WPR Articles 31 Dec 2011 - 06 Jan 2012
Last year was a tough one in terms of global economics, humanitarian disasters and political leadership among the world's great powers. But it was also the year of the Arab Spring and hints of similar developments in Myanmar, Russia and Ethiopia. So while the year's "fundamentals" weren't so good, it left us with plenty to be grateful for. Keeping all that in mind, here is my foreign policy wish list for 2012.
The past year was an eventful one for NATO, but despite the success of the alliance's intervention in Libya, persistent problems will continue to affect trans-Atlantic defense relations in the New Year. The U.S. will need to redouble its efforts to get European member states to commit resources to defense capabilities, with the NATO Summit this May providing an opportunity for high-level attention to the issue.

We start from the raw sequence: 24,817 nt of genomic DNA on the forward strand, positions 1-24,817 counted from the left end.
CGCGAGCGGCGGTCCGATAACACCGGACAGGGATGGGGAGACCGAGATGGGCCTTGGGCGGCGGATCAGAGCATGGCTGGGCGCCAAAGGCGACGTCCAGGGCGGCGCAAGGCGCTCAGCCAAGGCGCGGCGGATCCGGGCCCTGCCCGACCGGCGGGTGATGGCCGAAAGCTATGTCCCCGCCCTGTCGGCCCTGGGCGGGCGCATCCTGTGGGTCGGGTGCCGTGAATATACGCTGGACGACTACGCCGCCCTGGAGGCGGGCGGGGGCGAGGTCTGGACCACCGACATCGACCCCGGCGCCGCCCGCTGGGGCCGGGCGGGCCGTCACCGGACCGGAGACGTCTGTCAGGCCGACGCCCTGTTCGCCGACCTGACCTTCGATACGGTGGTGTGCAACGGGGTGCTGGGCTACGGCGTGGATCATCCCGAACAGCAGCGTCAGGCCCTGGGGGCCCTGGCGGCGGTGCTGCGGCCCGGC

Since the end of the Cold War, the Russian arms industry has sustained itself by arming China and India. However, this situation is almost certainly unsustainable in the long run, as both countries appear to be outgrowing their dependence on the Russian military-industrial complex. This will spell trouble for Russia, which has had great difficulty developing exports based on anything other than arms or energy.
The ongoing transformation of the Middle East has affected every government and every political organization in the region. In the case of Hamas, the Arab Spring has brought a disorienting combination of extremely good and extremely bad news. Hamas now faces a starkly different world with conflicting forces at play. More importantly for the Hamas leadership, it must urgently make some very difficult decisions.
According to an unconfirmed report this week, Vice President Joe Biden has been tasked with overseeing U.S.-China relations. While improvements at the margins can be expected, Biden’s appointment is unlikely to achieve any major breakthroughs. In part, this is because some fundamental U.S. and Chinese interests are at loggerheads, and even an improved dialogue mechanism cannot bridge the divide.